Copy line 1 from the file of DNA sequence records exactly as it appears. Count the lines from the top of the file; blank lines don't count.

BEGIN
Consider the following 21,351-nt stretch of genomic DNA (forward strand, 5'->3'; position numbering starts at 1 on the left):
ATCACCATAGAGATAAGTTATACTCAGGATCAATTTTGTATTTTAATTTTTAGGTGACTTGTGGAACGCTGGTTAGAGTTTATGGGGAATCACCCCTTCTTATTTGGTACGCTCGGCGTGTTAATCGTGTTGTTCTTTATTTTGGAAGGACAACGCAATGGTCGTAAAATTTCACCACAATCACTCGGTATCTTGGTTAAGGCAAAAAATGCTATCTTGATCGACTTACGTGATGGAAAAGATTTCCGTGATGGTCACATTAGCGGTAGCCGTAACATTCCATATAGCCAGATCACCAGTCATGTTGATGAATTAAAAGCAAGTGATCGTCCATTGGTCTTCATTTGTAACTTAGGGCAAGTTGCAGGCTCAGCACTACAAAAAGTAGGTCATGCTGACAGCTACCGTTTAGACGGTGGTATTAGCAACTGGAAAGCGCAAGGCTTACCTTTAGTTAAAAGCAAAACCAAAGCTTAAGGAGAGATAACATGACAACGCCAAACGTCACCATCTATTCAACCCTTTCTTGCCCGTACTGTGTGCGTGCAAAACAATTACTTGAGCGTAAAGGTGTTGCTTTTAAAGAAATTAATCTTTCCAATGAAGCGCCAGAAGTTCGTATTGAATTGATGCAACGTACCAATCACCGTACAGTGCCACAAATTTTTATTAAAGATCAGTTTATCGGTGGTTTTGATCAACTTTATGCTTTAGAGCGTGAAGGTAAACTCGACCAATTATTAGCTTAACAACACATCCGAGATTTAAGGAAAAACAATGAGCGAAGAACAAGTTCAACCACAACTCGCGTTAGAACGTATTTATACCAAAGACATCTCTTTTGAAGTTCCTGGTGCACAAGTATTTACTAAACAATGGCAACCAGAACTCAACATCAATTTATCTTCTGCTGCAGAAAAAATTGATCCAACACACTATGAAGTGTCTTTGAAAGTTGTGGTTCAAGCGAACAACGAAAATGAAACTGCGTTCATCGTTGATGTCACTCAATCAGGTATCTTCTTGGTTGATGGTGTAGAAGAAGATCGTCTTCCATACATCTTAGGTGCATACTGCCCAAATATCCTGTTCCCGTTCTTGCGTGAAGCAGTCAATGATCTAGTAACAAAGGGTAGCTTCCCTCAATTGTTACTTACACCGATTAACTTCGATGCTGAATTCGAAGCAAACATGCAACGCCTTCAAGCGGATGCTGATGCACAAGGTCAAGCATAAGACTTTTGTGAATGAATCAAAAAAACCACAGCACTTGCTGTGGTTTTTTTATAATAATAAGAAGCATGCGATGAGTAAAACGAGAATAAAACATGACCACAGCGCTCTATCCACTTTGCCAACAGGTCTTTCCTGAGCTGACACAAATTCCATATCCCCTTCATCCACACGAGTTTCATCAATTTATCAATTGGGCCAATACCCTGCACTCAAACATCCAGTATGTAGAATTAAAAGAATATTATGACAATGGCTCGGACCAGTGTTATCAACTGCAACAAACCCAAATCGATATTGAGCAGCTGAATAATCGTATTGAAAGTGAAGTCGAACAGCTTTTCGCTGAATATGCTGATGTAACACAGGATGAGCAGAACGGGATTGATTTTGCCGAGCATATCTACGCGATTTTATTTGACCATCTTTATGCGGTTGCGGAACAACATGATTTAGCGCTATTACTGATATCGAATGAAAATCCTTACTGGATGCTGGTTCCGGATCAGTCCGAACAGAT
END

Consider the following 21,351-nt stretch of genomic DNA (forward strand, 5'->3'; position numbering starts at 1 on the left):